Trillium Book Awards Author Reading 2015

Cutting Paul Quarrington Down to Size

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It is said that Phil Spector, the infamous producer of over 25 Top-Forty hits during the 1960s, found the title for one of his best-selling songs (No.1 in 1958) on his father’s gravestone: To Know Him is To Love Him. Like many in the arts community, I mourned the loss of Paul Quarrington, who was as versatile a writer as they come: novelist, screenwriter, playwright, author, songwriter (and musician, to boot). I didn’t know Paul well but knew him well enough to offer a spin on Spector’s song title: to edit him is to know him.

Ours was the kind of relationship defined by the casual encounters that unfold in brief conversations on neighbourhood streets. We first met at a radio drama workshop in the 1990s. You didn’t have to spend much time in his company to get a sense of his sensibilities, his generous spirit, his sense of humour. Paul had the ability to laugh at himself and I am sure he would not have found the notion of being ‘cut down to size’ offensive, or somehow inappropriate or insensitive in a tribute that comes within a week of his passing.

I did cut Paul down to size, though it had nothing to do with a bloated ego and everything to do with King Leary, which won the Canada Reads free-for-all in 2006 (Bloated? Paul didn’t have an ego big enough to bruise). I edited the book for broadcast on CBC Radio, which meant cutting swaths of the novel in order to reduce it to a manageable 20 episodes. There is no joy in gutting a book that an author has laboured on for years, parsing words with the patience of a watchmaker, hovering over phrases as if they were brewing on a stove. But the rationale behind presenting an abridged version of a book on air is that it may tempt listeners to read the book in its entirety at their leisure.

And so, inevitably, a book loses some of its colour when it is reduced to 2500-word episodes. Turns of phrases are turfed. Choice words are chucked. What you strive for is ensuring the essence of a book remains, that its heart keeps beating. It was in this way I got to know Paul from a different perspective. To edit a novel to its core means preserving the spirit of a story, and thus the storyteller. Here stands an author, disrobed. There is no crutch of a well-turned phrase to lean on. Much of the text is unvarnished: the flowers are gone from the table, the paintings removed from the wall. We are down to the basics. It was in this way I got to know another side of Paul, a side in which his prose is stripped of all extras.

Here is a glimpse of that process, the cutting to the core. What follows is a passage from King Leary, a fictitious chronicle of hockey great Percival Leary which nabbed (somehow, ‘nabbed’ seems more Quarringtonian than ‘won’) the 1988 Stephen Leacock Memorial Medal for Humour. The text in bold was cut. The challenge was to find the sacrificial lambs amidst the narrative without draining the story of its power.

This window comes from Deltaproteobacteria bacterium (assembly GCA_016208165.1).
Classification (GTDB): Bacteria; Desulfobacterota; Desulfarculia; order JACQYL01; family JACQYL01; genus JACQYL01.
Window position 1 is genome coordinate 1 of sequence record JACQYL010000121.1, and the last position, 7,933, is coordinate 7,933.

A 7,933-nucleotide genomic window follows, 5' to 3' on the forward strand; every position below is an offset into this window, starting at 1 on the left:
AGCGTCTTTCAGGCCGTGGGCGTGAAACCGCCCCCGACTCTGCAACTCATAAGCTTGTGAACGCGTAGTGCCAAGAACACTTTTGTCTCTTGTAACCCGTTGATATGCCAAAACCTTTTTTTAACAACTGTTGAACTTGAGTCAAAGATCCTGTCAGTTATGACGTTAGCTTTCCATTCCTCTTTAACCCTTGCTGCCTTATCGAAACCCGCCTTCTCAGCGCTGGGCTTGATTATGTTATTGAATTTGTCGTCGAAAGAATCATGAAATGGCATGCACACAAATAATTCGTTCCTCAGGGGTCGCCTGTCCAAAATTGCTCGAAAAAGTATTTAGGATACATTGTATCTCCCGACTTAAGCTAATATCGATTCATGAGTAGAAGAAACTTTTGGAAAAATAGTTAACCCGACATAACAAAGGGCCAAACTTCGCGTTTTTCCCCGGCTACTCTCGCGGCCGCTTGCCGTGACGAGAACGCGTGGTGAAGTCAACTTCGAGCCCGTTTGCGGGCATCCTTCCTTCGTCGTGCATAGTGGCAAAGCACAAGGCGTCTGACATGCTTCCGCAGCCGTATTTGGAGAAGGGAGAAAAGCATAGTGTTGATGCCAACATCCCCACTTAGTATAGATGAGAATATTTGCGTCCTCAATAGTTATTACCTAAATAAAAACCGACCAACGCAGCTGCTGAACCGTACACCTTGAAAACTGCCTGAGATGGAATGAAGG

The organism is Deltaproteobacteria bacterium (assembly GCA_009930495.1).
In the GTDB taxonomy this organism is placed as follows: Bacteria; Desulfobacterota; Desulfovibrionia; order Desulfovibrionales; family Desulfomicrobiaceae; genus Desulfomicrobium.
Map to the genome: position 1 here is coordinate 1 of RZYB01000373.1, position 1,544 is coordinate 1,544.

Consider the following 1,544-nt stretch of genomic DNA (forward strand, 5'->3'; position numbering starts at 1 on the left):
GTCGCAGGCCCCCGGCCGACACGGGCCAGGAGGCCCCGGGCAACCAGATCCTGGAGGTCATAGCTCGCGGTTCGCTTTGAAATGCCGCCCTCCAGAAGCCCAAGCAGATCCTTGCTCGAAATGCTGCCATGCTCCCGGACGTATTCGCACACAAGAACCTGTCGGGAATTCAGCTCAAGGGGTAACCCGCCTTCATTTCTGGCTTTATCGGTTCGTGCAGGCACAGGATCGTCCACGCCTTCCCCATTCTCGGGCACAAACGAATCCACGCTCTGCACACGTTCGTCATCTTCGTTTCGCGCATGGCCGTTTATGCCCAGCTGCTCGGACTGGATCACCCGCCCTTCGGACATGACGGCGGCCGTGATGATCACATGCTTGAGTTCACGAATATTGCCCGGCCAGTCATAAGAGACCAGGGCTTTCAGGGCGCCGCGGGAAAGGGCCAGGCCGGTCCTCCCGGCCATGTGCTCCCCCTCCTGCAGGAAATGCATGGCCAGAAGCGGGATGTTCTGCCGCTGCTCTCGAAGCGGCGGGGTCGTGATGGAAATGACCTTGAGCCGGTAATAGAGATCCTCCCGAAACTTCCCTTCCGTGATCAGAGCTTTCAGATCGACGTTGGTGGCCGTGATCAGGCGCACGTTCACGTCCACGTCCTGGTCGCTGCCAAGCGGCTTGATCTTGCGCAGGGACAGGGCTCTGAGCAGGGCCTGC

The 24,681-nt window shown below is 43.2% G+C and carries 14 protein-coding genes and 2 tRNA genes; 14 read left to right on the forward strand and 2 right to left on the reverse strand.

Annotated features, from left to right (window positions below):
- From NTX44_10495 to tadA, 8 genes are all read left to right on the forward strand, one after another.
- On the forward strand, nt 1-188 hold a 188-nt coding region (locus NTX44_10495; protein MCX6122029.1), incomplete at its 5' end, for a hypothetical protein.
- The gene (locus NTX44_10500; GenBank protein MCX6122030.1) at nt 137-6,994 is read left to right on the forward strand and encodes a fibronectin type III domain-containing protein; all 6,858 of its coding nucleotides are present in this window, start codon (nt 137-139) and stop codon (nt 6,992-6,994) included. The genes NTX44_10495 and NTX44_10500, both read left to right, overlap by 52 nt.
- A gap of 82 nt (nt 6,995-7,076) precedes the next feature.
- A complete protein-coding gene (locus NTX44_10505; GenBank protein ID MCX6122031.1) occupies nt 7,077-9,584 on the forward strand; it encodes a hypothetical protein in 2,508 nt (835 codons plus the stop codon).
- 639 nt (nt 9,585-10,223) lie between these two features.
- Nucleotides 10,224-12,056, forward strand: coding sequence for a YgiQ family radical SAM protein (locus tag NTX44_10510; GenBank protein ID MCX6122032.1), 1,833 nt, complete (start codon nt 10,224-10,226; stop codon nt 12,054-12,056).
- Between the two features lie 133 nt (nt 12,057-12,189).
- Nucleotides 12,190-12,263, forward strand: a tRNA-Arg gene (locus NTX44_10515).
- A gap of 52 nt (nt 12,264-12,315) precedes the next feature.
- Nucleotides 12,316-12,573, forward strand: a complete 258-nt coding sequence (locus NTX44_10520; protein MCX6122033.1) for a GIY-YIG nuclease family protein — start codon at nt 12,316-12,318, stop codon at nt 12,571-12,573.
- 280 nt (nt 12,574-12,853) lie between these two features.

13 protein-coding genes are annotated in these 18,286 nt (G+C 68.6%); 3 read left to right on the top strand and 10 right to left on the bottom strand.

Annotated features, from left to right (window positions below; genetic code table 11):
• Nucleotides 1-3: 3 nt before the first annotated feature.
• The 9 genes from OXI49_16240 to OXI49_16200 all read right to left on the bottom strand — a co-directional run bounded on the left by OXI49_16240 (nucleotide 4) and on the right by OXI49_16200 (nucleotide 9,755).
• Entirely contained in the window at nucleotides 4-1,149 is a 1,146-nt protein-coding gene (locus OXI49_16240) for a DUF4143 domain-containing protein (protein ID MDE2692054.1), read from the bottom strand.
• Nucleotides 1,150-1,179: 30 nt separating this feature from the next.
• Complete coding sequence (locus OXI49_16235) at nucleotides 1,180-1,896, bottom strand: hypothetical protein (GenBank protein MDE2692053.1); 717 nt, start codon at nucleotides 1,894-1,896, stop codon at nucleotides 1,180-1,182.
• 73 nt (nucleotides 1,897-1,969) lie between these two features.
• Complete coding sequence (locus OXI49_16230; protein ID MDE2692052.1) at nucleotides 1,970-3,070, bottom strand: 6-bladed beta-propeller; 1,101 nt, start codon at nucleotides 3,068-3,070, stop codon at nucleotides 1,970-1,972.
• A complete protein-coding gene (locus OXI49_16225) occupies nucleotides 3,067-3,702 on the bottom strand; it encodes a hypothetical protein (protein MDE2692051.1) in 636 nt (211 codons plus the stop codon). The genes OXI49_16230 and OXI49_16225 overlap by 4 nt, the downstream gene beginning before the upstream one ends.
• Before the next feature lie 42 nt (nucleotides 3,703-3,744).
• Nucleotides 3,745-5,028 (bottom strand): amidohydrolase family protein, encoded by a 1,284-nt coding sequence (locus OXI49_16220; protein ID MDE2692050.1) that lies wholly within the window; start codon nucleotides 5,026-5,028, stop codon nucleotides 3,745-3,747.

THE RINK THAT THE BROTHERS of St. Alban the Martyr built was round. Hockey rinks are curved in the corners, as you likely know, but basically they should be squared. Our rink was a circle.
One night, I couldn't sleep. I didn't usually have that problem (I do nowadays, in my dotage-I have actually snoozed for periods of seven seconds and been wide awake for the rest of the night) but that evening, there in the reformatory, I was restless. There was a full moon, and it filled the window across from my cot, and for some strange reason I could make out all the mountains and craters. The moon was a strange color, too, a silver like a nickel had been flipped into the sky.
Then
I heard the sounds, the soft windy sweeping of hockey sticks across ice. At first I thought I was dreaming, but then I recalled that I never did dream to speak of. I moved across to the window, soft on my feet so as not to wake the other delinquents. The moon was so bright that I do believe I squinted up my eyes. I have never seen it like that since.
I could see the rink, and I could see the shadows moving on it. The monks were playing a little midnight shinny. It quickened my heart. I threw on some clothes and flew outside.

Now that he is gone, anyone who knew Paul, either personally or through the work he left behind, can’t help but consider all the books and scripts and songs that were waiting to be unspooled by a writer described by novelist Nino Ricci as “someone who strove for inclusivity.” I wish he was still around to cut down.

1 comment

I saw Paul Quarrington play music solo at Jeanette Lynes' reading a year ago or so, in Toronto. He knew he was ill but still seemed full of energy and good will.
I like the way you reflected on your editing process here... I wonder how Paul liked it?
John Oughton

The views expressed in the Writer-in-Residence blogs are those held by the authors and do not necessarily reflect the views of Open Book: Toronto.

Emil Sher

Emil Sher’s works include stage plays, screenplays and radio dramas. His published works include Making Waves, Mourning Dove and Hana’s Suitcase on Stage.

Go to Emil Sher’s Author Page